The advancements in reproductive technology have made it possible for infertile couples to fulfill their dreams of having their own child. One method of reproductive technology that is gaining popularity is that of in vitro fertilization (IVF).
In this procedure, eggs are extracted from the wife’s body, fertilized in a Petri dish, and then placed back into the womb. This is an expensive procedure to undergo, and thus, many times fertilized eggs will be frozen for future implantation in order to increase the couple’s chance of additional attempts at pregnancy.
Unfortunately, when a couple fails to address the issue of what to do with unused embryos at the time they are frozen, legal issues can arise in the future when the couple decides to divorce and cannot agree about what to do with the frozen embryos. Currently there are no federal laws that resolve disputes over the ownership of frozen embryos, although several states have enacted laws to deal with this problem.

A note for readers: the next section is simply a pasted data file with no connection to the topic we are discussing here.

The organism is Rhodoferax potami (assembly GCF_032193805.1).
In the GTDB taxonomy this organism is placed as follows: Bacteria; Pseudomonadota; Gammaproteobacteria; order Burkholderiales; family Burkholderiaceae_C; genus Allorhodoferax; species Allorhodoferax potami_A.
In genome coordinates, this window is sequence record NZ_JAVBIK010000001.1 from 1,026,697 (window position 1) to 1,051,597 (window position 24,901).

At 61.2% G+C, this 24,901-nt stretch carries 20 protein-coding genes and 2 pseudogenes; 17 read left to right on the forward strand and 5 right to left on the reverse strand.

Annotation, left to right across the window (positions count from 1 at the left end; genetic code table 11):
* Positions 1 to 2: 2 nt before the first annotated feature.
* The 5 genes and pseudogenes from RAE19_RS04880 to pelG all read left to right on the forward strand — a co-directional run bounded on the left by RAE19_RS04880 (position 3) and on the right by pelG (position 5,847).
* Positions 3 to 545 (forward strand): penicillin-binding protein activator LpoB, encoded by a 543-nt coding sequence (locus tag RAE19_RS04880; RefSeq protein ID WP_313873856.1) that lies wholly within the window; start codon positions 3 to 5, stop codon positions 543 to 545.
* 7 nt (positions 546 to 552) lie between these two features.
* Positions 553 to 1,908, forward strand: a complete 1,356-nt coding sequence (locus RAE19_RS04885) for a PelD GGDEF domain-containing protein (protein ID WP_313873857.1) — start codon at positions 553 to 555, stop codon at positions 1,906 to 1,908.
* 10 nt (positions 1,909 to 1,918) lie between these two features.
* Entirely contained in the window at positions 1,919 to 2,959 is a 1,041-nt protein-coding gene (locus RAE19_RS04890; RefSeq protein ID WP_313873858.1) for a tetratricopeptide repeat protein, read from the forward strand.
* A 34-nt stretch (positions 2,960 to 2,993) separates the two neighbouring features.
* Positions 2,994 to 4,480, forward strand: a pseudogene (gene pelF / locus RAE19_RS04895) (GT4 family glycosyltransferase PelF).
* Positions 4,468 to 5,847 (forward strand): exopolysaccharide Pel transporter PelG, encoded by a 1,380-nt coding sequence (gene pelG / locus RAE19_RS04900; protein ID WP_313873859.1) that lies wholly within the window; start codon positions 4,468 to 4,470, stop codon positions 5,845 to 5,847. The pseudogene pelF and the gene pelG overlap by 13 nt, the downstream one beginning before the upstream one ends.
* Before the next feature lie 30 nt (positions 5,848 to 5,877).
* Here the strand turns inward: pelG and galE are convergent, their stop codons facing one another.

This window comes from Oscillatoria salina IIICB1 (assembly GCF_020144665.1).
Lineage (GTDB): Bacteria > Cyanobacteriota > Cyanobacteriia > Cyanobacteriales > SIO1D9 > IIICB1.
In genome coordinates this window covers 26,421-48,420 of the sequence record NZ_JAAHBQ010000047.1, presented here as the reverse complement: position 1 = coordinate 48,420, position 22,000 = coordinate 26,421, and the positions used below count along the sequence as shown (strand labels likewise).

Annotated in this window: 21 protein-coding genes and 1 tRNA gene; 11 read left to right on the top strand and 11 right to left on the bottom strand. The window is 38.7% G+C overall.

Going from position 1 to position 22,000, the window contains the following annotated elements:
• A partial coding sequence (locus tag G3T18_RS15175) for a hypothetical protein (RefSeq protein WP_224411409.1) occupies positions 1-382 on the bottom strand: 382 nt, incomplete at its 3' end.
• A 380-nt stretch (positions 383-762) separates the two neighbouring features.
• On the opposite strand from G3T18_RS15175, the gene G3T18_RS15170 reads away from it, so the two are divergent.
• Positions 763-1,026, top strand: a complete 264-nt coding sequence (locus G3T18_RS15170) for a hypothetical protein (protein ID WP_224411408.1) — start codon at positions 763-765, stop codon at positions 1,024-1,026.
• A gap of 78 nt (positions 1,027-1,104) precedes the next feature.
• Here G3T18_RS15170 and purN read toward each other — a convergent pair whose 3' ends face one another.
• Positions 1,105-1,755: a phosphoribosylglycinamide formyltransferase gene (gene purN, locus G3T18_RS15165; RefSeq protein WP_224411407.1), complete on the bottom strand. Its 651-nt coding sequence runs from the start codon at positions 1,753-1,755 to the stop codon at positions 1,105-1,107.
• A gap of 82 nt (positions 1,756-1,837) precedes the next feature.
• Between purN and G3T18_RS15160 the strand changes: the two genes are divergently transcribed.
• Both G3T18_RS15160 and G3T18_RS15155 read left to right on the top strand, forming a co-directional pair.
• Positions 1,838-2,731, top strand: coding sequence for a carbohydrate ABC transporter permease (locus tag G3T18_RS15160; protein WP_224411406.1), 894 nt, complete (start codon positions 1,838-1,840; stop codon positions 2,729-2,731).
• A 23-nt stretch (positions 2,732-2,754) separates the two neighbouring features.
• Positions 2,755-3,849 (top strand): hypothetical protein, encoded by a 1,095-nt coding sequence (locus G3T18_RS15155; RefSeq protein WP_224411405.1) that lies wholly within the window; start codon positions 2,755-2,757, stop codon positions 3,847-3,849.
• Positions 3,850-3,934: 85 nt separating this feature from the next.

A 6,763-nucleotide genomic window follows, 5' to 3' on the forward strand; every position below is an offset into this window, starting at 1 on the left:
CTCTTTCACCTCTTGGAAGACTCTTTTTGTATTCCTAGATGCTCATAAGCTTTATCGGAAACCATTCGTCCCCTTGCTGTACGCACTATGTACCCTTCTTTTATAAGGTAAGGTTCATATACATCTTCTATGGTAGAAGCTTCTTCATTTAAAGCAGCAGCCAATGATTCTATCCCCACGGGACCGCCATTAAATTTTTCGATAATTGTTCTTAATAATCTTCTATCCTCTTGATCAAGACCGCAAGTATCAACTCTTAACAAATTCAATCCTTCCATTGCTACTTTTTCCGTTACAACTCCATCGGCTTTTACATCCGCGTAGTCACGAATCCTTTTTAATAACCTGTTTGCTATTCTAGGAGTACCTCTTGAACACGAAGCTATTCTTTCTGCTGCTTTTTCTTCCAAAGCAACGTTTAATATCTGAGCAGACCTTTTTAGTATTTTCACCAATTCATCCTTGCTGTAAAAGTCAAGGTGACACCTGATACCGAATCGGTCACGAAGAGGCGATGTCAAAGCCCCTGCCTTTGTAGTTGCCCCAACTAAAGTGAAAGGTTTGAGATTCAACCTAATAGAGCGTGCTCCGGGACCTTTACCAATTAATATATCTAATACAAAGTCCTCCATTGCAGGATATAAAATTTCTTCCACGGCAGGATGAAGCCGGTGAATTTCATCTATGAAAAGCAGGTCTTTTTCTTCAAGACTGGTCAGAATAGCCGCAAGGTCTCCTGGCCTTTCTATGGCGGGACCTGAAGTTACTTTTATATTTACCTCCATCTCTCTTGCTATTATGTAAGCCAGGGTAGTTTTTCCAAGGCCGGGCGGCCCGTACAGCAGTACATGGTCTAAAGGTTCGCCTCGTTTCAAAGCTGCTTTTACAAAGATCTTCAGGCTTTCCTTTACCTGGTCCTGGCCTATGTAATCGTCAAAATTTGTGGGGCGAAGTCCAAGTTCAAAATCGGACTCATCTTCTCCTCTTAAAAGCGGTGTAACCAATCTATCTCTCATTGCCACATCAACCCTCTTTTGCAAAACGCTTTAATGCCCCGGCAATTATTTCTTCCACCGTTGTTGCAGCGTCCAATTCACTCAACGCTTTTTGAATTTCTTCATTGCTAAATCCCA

Florida law requires a written agreement between the couple seeking infertility treatment and their physician that provides for the disposition of the commissioning couple’s eggs, sperm and pre-embryos in the event of a divorce, the death of a spouse, or any other unforeseen circumstance.
If there is no written agreement and the couple disagrees on how to dispose of their frozen embryos, the decision is then passed down to the court.
Although IVF is a form of reproductive technology that has produced miracle births for many couples, the federal government will need to enact laws that address not only the status of unused pre-embryos, but the many other issues that arise from IVF and other methods of advanced reproductive fertilization.